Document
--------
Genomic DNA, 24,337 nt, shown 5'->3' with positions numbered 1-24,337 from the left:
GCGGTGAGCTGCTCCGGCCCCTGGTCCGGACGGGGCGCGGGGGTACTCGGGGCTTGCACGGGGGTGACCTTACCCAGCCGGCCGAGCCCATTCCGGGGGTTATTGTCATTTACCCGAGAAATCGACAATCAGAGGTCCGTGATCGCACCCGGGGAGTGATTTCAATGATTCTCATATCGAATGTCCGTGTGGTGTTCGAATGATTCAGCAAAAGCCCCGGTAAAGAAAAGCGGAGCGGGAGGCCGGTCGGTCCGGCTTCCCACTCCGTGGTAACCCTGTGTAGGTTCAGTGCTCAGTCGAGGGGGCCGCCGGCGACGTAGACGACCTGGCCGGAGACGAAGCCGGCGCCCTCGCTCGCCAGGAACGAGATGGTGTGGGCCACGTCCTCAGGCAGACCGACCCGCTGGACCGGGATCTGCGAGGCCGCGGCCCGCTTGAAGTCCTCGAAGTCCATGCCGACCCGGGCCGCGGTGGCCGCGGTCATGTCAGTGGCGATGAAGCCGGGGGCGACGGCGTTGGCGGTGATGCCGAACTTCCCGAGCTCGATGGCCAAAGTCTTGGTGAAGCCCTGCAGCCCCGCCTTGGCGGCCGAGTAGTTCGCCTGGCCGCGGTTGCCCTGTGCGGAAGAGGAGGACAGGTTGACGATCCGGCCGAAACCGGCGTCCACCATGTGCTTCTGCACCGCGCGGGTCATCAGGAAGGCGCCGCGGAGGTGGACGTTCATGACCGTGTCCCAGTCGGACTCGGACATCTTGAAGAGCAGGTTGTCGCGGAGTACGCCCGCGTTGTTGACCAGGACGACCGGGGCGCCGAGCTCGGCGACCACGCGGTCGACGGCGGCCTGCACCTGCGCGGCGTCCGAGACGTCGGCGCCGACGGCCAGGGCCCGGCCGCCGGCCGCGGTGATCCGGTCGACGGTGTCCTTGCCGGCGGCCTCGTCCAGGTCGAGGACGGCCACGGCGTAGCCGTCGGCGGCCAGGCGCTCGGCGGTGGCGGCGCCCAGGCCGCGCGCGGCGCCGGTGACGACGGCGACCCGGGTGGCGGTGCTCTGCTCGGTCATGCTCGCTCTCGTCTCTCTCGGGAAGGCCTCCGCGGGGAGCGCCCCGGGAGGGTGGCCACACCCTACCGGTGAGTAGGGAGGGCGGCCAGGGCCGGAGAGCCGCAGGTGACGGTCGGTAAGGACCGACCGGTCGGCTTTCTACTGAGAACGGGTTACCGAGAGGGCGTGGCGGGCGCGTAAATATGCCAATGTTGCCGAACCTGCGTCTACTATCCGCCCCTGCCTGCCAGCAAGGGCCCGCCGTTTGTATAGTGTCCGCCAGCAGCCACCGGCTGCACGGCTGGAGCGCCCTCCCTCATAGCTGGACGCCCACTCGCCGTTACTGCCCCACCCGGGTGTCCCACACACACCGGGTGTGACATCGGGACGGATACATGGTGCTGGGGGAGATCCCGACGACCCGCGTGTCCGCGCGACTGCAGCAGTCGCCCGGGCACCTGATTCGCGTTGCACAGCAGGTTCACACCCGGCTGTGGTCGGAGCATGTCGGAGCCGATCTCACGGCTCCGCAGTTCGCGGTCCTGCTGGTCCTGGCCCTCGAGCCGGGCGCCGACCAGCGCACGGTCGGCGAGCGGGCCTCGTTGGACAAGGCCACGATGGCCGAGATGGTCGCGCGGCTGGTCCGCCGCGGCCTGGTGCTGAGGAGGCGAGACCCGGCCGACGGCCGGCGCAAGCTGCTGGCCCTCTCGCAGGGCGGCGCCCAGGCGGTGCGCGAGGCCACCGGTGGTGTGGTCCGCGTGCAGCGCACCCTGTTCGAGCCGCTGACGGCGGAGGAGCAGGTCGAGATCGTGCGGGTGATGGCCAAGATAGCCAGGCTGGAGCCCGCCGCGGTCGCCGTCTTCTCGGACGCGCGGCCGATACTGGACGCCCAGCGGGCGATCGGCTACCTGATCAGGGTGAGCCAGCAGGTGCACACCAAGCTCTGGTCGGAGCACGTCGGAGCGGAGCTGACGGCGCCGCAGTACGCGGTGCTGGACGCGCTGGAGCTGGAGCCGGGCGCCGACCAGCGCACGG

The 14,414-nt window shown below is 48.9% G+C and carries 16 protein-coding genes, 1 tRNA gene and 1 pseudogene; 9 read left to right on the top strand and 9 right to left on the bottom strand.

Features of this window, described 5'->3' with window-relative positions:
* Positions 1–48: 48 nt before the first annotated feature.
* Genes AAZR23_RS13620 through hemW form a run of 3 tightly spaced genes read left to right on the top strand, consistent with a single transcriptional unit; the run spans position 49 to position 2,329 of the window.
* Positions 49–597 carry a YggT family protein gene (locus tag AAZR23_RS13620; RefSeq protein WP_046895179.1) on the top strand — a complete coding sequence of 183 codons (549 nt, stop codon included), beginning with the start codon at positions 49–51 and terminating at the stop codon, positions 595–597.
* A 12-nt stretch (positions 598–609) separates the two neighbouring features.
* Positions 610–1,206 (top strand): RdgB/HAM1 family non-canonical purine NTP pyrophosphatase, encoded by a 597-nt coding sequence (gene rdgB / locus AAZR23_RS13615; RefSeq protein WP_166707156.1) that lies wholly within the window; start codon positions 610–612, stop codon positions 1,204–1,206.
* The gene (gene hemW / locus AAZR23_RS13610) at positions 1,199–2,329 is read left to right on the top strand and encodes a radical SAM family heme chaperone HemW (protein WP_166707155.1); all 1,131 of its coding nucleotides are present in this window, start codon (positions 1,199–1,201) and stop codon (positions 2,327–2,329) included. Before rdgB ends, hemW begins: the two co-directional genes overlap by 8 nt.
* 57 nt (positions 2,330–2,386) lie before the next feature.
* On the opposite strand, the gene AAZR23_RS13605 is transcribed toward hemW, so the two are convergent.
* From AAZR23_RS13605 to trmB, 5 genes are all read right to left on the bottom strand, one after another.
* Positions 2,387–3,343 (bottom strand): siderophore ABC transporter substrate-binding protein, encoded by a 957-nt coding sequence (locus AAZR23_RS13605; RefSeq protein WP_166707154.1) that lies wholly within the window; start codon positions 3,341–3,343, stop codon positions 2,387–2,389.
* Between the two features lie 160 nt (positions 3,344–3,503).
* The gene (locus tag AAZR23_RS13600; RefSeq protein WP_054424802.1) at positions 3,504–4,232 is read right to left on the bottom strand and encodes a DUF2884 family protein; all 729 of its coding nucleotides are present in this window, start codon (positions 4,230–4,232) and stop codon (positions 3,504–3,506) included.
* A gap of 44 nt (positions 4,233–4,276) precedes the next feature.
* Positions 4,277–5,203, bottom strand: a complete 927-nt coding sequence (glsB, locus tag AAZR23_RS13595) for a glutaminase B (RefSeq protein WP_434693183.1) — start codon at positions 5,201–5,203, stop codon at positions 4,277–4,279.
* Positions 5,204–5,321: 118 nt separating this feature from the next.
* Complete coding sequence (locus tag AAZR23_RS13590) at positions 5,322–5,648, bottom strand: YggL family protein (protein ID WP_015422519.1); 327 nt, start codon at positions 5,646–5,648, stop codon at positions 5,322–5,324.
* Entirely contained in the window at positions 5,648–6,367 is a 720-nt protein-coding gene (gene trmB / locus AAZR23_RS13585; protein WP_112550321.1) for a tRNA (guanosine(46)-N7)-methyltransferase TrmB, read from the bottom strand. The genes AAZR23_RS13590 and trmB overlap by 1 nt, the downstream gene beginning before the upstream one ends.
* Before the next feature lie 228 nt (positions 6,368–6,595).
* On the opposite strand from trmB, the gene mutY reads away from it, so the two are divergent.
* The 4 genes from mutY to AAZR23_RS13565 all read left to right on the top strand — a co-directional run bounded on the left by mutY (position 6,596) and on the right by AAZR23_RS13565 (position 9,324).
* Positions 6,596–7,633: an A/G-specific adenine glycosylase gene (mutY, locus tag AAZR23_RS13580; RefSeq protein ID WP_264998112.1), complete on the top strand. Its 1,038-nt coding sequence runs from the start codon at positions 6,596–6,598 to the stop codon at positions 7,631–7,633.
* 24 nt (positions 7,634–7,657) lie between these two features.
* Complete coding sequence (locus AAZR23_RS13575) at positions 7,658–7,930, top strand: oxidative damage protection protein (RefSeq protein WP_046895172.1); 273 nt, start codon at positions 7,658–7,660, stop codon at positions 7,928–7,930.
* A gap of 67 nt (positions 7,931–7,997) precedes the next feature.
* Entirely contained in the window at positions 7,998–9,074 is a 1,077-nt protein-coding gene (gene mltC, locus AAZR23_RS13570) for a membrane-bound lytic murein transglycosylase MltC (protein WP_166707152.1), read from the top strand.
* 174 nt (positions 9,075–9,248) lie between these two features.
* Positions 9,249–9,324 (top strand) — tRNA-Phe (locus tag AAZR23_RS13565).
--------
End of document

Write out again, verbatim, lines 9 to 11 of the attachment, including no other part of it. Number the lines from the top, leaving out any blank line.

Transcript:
* Positions 610–1,206 (top strand): RdgB/HAM1 family non-canonical purine NTP pyrophosphatase, encoded by a 597-nt coding sequence (gene rdgB / locus AAZR23_RS13615; RefSeq protein WP_166707156.1) that lies wholly within the window; start codon positions 610–612, stop codon positions 1,204–1,206.
* The gene (gene hemW / locus AAZR23_RS13610) at positions 1,199–2,329 is read left to right on the top strand and encodes a radical SAM family heme chaperone HemW (protein WP_166707155.1); all 1,131 of its coding nucleotides are present in this window, start codon (positions 1,199–1,201) and stop codon (positions 2,327–2,329) included. Before rdgB ends, hemW begins: the two co-directional genes overlap by 8 nt.
* 57 nt (positions 2,330–2,386) lie before the next feature.